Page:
Sources: Dell Tightening VMware Integration For Data Protection To Attack Veeam


Dell EMC is strengthening its technology integration with VMware in new data protection products set to be launched later this year in a move aimed to take market share from competitor Veeam, according to sources.

Sources said product releases expected from Dell in early 2018 will have a stronger connection between VMware and Dell EMC's data protection suite that will accelerate the closing of the gap between Dell and Veeam.

"VMware, purposefully so, was built so it becomes an industry standard and therefore it has to be able to work with everybody. It's [Dell EMC's] job on the product side, to be better," said one source close to the matter. "The integration with VMware and Dell should be better than anyone else."

[Related: Vulnerabilities Found In Dell EMC Data Protection Products That Can Lead To 'Full Compromise']

Sponsored post

"It just so happens that Veeam CEO [Peter McKay] came from VMware. So he knows the individuals, knows the players, so they had good alignment. Now Dell EMC will do it better," said the source.

Veeam, which develops data protection technology for cloud and virtualized environments, has a technology partnership with VMware around products like vShpere. Many of Veeam's top executives hail from VMware, such as its current co-CEO and President Peter McKay, as well as Kevin Rooney, vice president of channel sales.

Sources said since Dell bought VMware as its part of the blockbuster $67 billion acquisition of EMC in 2016, Dell has been cautious of doubling down on integration improvements in order to not upset other vendors who have a relationship with VMware such as Veeam.

In an interview with CRN, VMware's chief technology officer Ray O'Farrell said Dell and VMware's technology partnerships will "strengthen" in 2018.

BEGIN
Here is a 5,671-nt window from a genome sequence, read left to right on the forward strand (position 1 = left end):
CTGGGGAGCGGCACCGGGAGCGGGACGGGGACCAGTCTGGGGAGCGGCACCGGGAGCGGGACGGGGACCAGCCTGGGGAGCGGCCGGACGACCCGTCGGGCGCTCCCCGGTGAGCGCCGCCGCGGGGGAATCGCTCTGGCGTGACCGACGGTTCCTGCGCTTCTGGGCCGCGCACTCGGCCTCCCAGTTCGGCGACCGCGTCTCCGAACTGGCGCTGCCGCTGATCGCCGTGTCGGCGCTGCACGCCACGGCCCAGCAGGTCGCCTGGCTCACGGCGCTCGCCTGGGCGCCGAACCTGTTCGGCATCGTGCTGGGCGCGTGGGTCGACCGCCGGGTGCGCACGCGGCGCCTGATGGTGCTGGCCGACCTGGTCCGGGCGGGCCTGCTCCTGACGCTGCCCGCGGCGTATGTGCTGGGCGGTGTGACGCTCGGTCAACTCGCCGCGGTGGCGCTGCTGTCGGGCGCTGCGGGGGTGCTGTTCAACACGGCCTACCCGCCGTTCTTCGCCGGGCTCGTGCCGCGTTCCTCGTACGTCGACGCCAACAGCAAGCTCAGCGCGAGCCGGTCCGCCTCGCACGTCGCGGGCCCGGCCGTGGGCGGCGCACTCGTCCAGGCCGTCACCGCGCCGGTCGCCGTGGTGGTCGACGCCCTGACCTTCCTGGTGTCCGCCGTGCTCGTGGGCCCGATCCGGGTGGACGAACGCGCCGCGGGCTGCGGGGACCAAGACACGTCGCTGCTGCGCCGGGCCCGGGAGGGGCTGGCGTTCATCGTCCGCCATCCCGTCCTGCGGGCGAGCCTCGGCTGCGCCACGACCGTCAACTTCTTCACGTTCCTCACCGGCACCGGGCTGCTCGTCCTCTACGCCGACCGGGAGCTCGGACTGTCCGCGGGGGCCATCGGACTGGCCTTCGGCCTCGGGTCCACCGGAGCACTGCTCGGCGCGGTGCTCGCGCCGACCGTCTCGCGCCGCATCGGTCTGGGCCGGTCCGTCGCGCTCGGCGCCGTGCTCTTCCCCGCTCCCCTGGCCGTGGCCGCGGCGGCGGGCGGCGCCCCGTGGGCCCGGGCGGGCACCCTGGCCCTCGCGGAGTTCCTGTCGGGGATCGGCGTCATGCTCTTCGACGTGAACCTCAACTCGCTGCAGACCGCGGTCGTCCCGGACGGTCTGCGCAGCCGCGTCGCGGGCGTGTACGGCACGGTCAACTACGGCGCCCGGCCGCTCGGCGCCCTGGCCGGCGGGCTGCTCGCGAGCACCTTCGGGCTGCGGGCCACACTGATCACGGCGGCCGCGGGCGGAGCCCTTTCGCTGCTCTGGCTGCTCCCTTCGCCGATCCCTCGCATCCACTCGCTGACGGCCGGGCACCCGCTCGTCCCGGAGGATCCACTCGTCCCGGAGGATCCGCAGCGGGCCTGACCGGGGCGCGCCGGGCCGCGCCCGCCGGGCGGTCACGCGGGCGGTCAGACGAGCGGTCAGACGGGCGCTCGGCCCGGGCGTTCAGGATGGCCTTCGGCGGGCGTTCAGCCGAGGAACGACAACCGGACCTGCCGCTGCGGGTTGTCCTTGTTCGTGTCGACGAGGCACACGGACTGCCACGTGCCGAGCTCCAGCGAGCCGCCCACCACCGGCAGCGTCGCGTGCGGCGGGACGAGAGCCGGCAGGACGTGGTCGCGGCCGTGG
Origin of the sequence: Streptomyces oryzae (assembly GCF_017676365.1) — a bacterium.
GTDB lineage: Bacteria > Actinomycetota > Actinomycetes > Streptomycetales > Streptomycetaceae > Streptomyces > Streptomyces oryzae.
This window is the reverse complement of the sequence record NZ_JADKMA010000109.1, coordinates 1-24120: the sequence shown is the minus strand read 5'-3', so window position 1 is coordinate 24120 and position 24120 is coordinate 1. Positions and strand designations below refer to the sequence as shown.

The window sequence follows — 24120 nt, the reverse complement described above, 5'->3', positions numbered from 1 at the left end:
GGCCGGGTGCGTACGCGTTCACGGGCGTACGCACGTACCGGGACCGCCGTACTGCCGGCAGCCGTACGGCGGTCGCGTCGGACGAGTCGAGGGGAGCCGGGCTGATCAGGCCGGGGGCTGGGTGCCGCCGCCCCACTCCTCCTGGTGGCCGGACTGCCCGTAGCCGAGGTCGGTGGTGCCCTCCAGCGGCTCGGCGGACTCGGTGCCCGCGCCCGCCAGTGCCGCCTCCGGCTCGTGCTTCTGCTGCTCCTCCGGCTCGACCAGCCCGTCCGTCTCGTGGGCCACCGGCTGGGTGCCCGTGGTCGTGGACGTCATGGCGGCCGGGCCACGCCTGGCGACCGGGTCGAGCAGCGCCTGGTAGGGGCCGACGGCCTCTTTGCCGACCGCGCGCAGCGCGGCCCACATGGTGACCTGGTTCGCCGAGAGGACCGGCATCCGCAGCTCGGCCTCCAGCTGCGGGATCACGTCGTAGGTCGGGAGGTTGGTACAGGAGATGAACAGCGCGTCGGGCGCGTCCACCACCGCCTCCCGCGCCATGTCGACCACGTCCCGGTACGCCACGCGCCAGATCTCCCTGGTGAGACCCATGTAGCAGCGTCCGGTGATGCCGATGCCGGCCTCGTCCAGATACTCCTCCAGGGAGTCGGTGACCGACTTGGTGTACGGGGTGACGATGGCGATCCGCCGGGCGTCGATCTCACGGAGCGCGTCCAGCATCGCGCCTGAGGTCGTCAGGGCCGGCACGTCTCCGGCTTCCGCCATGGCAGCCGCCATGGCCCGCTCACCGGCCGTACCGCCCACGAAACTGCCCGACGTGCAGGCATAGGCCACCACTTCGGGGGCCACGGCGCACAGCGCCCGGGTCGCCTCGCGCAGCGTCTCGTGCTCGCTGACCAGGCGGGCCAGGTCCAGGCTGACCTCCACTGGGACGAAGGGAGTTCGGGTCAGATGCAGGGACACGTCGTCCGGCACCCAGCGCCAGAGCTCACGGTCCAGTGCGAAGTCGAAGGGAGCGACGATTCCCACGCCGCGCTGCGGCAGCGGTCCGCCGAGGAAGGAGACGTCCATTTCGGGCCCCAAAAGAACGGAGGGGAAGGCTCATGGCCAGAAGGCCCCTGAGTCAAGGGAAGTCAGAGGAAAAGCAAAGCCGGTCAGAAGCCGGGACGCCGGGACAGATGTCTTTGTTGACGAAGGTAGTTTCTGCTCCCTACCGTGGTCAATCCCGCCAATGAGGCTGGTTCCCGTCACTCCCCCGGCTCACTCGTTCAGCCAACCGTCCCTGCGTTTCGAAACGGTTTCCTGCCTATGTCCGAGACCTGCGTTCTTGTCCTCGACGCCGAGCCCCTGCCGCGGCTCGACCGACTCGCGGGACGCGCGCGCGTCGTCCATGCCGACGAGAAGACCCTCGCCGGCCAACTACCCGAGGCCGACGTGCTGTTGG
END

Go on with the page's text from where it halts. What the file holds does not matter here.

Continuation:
"You've already seen some good integration and partnership around things like vSAN, vSAN ReadyNodes, and VxRail. I think that, yes, it is likely we will continue to strengthen those cooperation's and maybe in some other areas as well. Specifically, around data protection, many of the existing Dell products will already work in those environments. To the degree that we will integrate them further," said O'Farrell.

O'Farrell did emphasize that even as VMware integrates and work more closely with Dell Technologies, both organizations have a "very strong desire" to "maintain a good platform level ecosystem play across the industry."

"It's an interesting balancing act there, but we think it's important to keep that ecosystem story very open," said O'Farrell.

In a statement to CRN, Ruya Atac-Barrett, vice president of Product Marketing, Data Protection for Dell EMC, said while it can't comment on its product roadmap, "customers and partners should know that we understand their need for seamless integration between VMware technology and Dell EMC data protection offerings, and will continue to refine and strengthen it."

"This approach sets up apart from the competition and enables us to deliver world-class technology across our data protection portfolio," said Atac-Barrett.

Veeam did not respond for comment by press time.

One top executive from a solution provider who is a Dell and VMware partner said he expects Dell to leverage VMware more in 2018 from a competitive standpoint.

"[Dell CEO] Michael Dell and Dell Technologies are competitive. They lead in so many markets. So making Dell products and VMware technology work together better than anyone else, not only makes sense but will eventually happen," said the executive, who did not wish to be identified. "VMware is owned by Dell. They obviously need to leverage that more and more."

Switzerland-based Veeam recently reported record bookings of $827 million in 2017, up 36 percent year over year, with a 62 percent increase in enterprise deals and 500 percent growth for deals over $1 million. Veeam now has an install base of 282,000 customers with more than $100 million of total booking revenues drive through alliance partnerships.